Why Corporations Fail to Protect Our Data om.co

In March, a massive amount of AT&T customer data was leaked on a well-known marketplace. The data included extremely sensitive subscriber information, including Social Security Numbers that were apparently decrypted from how they were stored. AT&T initially denied its own systems were breached but, in a statement a couple of weeks later — apparently prompted by Zack Whittaker of TechCrunch — it acknowledged it or “one of its vendors” could be the source.

AT&T also said it was released on the “dark web” but, like, you can just Google the forum where they are available. It is a normal non-Tor website.

Anyway, Om Malik was a customer and expects some of his information is in this leak, and is not impressed with AT&T’s response:

These guys get in touch when you are late with your payment — but not when they can’t do their job. My initial reaction to the news was the all-too-familiar rage, and the all-too-often repeated four-letter words. AT&T wants you to sign up and get free monitoring from one of the three credit bureaus — which have been hacked at some point.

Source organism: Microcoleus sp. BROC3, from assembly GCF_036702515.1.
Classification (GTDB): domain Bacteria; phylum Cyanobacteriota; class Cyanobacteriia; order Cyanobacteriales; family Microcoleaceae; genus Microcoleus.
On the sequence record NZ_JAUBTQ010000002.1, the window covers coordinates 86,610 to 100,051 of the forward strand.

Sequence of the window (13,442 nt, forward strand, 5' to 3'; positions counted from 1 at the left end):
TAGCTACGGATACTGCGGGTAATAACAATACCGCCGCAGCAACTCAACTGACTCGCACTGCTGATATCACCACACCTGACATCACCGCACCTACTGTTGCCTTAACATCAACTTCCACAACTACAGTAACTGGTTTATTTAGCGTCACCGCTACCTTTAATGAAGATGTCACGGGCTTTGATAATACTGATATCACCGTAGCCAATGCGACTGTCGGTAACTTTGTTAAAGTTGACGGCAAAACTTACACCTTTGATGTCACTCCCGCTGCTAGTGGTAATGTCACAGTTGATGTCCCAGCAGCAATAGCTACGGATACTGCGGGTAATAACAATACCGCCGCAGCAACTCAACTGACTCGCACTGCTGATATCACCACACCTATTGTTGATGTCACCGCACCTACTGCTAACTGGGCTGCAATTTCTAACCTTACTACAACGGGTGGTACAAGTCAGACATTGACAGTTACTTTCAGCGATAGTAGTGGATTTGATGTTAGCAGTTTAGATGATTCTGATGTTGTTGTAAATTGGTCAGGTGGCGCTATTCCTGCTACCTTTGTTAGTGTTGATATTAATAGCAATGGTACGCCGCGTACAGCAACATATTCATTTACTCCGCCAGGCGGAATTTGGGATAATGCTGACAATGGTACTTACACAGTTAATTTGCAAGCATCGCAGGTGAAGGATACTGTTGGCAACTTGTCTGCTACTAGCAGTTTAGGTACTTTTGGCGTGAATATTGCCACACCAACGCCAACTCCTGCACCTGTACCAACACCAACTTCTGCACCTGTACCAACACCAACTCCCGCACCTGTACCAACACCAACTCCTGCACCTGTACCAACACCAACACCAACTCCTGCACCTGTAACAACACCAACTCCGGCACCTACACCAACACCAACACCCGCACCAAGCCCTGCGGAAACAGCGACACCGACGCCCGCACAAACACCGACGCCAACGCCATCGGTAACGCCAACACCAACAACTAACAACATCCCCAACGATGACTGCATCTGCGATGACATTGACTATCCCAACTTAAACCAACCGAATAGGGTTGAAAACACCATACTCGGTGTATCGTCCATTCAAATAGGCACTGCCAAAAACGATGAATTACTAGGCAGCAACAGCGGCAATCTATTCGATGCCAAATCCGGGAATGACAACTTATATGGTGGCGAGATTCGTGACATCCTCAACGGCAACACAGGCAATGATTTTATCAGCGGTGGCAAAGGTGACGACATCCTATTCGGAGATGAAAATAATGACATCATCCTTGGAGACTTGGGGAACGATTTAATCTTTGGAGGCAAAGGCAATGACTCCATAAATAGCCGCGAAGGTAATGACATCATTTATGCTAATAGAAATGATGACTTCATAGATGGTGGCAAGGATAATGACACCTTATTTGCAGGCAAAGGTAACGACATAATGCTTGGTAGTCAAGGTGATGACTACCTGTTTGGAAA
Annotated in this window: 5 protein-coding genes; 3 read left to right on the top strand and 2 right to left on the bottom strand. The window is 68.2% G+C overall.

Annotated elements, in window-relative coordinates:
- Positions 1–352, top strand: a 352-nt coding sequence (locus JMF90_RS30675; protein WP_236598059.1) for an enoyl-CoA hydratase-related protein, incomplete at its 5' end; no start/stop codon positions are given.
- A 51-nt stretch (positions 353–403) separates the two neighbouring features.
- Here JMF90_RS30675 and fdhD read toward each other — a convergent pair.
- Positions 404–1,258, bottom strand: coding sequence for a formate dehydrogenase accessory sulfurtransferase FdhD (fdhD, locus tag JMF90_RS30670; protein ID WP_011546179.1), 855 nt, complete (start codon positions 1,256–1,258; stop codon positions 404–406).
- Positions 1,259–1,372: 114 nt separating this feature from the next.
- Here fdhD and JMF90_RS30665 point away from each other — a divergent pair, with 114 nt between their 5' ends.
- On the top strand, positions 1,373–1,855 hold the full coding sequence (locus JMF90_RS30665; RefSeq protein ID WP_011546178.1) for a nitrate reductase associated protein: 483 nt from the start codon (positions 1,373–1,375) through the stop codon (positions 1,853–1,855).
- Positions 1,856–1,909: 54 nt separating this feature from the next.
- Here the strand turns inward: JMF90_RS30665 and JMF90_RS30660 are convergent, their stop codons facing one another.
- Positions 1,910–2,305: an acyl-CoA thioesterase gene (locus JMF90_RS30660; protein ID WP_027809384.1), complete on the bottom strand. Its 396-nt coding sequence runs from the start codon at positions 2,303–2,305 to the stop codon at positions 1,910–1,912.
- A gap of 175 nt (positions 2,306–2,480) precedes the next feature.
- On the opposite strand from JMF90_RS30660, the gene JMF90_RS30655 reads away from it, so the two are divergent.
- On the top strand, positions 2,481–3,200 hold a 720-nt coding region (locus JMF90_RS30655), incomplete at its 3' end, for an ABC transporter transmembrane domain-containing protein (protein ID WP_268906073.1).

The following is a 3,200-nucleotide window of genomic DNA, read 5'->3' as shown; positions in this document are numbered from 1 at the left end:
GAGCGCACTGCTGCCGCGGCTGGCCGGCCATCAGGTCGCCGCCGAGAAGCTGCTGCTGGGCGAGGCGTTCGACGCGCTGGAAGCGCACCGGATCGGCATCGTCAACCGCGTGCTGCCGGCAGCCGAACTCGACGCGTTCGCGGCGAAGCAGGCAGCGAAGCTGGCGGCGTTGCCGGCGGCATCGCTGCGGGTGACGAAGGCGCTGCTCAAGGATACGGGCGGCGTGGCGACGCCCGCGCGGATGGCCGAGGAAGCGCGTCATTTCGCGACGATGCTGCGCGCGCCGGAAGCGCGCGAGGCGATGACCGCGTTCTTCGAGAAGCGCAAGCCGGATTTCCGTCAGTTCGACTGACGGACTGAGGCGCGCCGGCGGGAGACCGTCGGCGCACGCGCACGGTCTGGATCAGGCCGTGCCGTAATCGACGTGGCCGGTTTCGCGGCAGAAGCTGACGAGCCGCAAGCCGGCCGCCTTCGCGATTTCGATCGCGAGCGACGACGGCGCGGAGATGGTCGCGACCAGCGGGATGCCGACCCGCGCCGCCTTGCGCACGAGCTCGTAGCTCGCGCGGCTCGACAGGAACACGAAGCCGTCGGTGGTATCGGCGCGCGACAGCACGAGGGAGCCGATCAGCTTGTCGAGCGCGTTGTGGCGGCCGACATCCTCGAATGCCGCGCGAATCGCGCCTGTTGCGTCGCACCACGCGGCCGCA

This is no different from what T-Mobile did when it was hacked. The problem with such actions is that it leads to nowhere — placing the entire responsibility on the citizen, who is left dealing with the mess created by large corporations through no fault of their own. […]

I think Malik is right. There is a sort of creeping pessimism that comes with a now-steady gush of data breaches because, it seems, so much has already been disclosed that the leak of another copy of your personal information only makes an already large pile a little bit bigger. But even though bad security practices should not go unpunished, a debilitating penalty for any corporation which fails to protect its records has little effect compared to the misery of each affected person for years.